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tv   Democracy Now  LINKTV  September 2, 2014 8:00am-9:01am PDT

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09/02/14 09/02/14 [captioning made possible by democracy now!] >> from pacifica, this is democracy now! was horrific, extremely terrifying. i still wake up from sleep startled. this?uld they do we are civilians sitting in our cars. most of the cars have families and them come a so wanted this happened? cracked as jurors begin to liberating and the manslaughter
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trial of four former blackwater operatives accused of killing 14 iraqi civilians in nisoor square blackwater's youngest victim, a documentary by the oscar-nominated filmmaker s. then we go to hong kong, china, or thousands protested over the weekend, 19 members of occupied arrested calling for greater political freedom. first, two federal judges issue major rulings to prevent most of the abortion clinics in texas -- and all of them in louisiana -- from closing. all of that and more coming up. this is democracy now!, democracynow.org, the war and peace report. i'm amy goodman. fighting continues to rage in eastern ukraine amidst a worsening standoff between kiev and moscow. separatist rebels have taken from ukrainianas
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forces. ukraine says russian forces are directly involved, with president poroshenko accusing moscow of "direct and open aggression." on monday, russian renewed calls for cease-fire between the ukrainian government and the separatist, but ukraine has vowed to continue the fight saying a cease-fire would mark a russian victory. in a statement, the cranny defense minister said -- the continued violence in ukraine comes ahead of a nato summit in britain later this week. nato officials said they plan to uproot a 4000-member force that can be rapidly deployed to eastern europe in response to "russia's aggressive behavior." president obama has notified congress of new u.s. airstrikes on iraq really one month after they began. over the weekend, u.s. warplanes bombed targets around the iraqi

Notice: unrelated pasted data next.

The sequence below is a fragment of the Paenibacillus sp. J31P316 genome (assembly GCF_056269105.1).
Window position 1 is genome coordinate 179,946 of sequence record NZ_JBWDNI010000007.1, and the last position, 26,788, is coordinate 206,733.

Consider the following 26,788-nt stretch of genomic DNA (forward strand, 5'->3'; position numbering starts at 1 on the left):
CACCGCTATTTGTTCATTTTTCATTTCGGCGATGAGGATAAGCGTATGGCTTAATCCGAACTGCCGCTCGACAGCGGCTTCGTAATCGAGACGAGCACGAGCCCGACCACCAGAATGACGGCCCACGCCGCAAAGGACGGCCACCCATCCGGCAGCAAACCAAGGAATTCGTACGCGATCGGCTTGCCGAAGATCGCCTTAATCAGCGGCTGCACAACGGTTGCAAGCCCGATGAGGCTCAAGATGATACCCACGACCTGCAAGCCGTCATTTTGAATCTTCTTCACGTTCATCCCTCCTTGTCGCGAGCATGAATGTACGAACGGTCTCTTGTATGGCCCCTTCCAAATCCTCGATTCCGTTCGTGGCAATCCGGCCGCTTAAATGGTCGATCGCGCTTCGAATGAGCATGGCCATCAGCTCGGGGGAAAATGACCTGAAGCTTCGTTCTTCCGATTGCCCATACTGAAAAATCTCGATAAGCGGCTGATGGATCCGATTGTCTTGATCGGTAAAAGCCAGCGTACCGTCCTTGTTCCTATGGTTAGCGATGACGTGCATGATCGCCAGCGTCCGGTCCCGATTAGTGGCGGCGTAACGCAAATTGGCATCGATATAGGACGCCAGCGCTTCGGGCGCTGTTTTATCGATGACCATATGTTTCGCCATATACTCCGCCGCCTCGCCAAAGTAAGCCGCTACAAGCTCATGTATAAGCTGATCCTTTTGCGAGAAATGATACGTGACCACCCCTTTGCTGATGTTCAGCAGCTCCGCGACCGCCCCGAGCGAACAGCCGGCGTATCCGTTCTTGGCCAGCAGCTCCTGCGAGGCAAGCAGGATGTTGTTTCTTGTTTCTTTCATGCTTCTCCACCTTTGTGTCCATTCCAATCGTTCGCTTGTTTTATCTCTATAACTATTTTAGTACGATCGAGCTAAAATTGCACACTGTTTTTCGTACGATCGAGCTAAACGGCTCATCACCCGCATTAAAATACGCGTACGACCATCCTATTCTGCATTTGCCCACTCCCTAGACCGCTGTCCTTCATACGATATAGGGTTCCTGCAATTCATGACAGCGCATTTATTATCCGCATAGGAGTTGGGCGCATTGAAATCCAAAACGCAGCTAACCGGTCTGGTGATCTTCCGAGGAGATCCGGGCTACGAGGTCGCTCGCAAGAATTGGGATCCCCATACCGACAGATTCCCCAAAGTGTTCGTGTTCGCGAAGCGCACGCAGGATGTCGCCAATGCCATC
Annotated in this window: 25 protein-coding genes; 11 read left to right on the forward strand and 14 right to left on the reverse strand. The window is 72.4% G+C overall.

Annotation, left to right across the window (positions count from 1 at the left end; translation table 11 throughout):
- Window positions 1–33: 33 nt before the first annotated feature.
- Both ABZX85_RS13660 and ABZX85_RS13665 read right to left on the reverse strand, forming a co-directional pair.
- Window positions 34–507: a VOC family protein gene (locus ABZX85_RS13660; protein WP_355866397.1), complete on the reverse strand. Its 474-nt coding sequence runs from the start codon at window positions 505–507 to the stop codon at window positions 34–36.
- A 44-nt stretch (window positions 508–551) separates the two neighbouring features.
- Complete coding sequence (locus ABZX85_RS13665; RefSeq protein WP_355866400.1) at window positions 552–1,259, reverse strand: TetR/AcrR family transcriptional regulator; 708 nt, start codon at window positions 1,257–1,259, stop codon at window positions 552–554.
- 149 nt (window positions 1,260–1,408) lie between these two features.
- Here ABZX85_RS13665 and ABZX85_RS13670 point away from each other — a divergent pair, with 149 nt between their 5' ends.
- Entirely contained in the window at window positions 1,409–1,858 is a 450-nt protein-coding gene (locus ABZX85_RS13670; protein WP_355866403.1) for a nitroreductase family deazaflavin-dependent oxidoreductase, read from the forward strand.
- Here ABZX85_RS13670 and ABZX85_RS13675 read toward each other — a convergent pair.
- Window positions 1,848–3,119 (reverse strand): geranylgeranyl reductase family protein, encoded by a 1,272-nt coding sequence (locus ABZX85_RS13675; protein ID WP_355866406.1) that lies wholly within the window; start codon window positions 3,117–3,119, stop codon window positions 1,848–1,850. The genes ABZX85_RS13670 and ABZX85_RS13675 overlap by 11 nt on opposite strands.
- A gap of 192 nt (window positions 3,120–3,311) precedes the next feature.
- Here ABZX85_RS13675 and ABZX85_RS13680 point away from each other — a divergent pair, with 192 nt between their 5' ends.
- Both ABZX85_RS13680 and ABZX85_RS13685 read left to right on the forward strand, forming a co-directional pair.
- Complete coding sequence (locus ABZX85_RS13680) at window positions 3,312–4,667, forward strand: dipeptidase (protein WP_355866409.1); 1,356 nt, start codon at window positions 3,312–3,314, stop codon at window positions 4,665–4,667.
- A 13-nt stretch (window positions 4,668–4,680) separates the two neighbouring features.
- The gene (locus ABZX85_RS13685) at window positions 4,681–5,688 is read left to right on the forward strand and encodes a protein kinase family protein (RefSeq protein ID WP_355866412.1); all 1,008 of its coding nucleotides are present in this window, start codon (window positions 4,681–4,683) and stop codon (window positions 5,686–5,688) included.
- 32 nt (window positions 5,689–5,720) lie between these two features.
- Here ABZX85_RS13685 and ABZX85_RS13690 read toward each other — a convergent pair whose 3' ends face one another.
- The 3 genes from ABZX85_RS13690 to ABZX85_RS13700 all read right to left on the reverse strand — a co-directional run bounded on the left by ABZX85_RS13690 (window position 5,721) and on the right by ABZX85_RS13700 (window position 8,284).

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city of amerli. iraqi forces and shiite fighters rebel to break the siege on sunday. the attacks must president obama waits strikes on isil in neighboring syria. democratic senator dianne feinstein said when it comes to taking on the islamic state, president obama has been perhaps too cautious. corks i have learned one thing about this president, and that is he is very cautious. maybe in this instance, too cautious. i do know the military, i know the state department, i know that others have been putting plans together. so, hopefully, those plans will coalesce into a strategy that can encourage that coalition from their nations -- arab nations. the u.s. has carried out over 100 strikes on iraq since
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president obama or two arming -- order the bombing on august 8. u.s. has carried out a new military operation in somalia. the pentagon says it was targeting leaders of the militant group al-shabab, but released no further details. as "theke comes washington post" reports the u.s. has reached an agreement to open a second drone base in niger. israel has announced what is believed to be its largest seizure of palestinian land in three decades. these really government says it will take nearly 1000 acres near bethlehem to help expand one of its illegal west and settlements. he's now saidroup the israeli government is undermining any chances of a negotiated peace. declaration of expansion of settlements by the israeli government is very significant. we don't remember such a big announcement in the last one or